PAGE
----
Zimbabwe's life-giving wetlands saved from cluster home fate
Vital advocacy work from BirdLife's Zimbabwean Partner has halted one of Harare's neighbouring wetlands from becoming a building site - a big win both for the capital's nature, and its people
Harare is a city on the rise. But as ever, growth comes at a cost. As Zimbabwe’s sprawling capital expands outwards, the wetlands that surround it are slowly but surely being lost to development, or tarnished with pollution. It’s a classic conflict - the need to build houses, versus the need to protect nature from unsustainable development. But in this case, things are more clear-cut. Harare's wetlands are vital, live-giving ecosystems, and their distruction is a situation that should concern not only local conservation groups such as BirdLife Zimbabwe, but everyone who lives in or near the capital of this landlocked southern African country.
Wetlands are productive environments that provide countless ecosystem services to humanity and biodiversity. Many species of plants, birds and animals, including the humans who live in and around the city, depend on the exceptionally biodiverse, seasonally inundated and open grassland swamps for survival. But development is posing a major threat to the future of these vital habitats.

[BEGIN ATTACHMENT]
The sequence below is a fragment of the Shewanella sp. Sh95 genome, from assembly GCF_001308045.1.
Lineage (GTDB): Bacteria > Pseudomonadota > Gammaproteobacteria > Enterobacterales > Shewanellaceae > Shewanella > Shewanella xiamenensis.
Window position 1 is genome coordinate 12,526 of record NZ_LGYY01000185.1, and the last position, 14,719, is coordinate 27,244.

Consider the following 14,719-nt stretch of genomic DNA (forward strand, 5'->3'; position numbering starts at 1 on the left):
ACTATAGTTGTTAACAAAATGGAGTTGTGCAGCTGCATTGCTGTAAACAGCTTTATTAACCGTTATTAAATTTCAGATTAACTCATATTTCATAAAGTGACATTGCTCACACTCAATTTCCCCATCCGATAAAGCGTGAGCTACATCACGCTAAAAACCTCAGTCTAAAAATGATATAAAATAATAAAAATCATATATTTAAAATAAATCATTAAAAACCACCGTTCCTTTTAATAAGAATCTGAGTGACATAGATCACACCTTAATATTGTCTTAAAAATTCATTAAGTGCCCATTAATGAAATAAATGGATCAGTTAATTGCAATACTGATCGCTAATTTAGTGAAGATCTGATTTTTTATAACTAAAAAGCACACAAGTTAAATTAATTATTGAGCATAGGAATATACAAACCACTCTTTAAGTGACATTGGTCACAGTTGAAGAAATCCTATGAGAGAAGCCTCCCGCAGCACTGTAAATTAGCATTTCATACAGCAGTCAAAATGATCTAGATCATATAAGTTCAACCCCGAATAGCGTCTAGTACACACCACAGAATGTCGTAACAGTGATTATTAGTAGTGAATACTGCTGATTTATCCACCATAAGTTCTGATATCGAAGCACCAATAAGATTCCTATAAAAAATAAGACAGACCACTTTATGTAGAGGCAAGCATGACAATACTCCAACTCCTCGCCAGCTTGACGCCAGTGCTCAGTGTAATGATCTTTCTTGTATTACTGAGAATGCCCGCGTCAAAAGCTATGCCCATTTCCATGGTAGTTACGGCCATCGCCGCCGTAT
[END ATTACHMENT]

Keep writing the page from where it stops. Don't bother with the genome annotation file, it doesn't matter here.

Zimbabwean authorities recognize this issue and laws are in place to prevent it. The country’s Environmental Management Act development restricts works on wetlands. The law requires that developers obtain an Environmental Impact Assessment Certificate from the agency managing the environment before they are issued a permit to carry on with a project on any wetland in the country.
Yellow-mantled Widowbird © Martin Taylor
However, this law is not always respected. “Wetlands in Zimbabwe are protected on paper but are being destroyed, compromising water availability and the quality of fresh water for sustainable development” says Julia Pierini, BirdLife Zimbabwe Chief Executive. “Loss of wetlands in Harare equals loss of water for the city”.
It wasn’t always this way. For decades, the shallow marshes and open green spaces in Harare remained untouched. That began to change 15 years ago when the population of Greater Harare began to grow rapidly, mostly due to migration from rural areas into the cities.
Resulting pressures from development, unregulated agriculture and pollution have led to rapid loss of some important wetlands. This has seriously affected the biodiversity of the wetlands and the ecosystem services they provide, including the fundamental service of fresh water provision for the citizens of Greater Harare. Without wetlands, the city will have to spend more money to treat water for citizens, floods will be more devastating to nearby communities, animals shall be displaced or die and livelihoods disrupted.
“The root causes of the depletion of Harare`s wetlands are weak and poor implementation and enforcement of existing policies and legislation. Lack of political will to protect wetlands and an increasing population which ultimately results in demand for housing,” explains Pierini.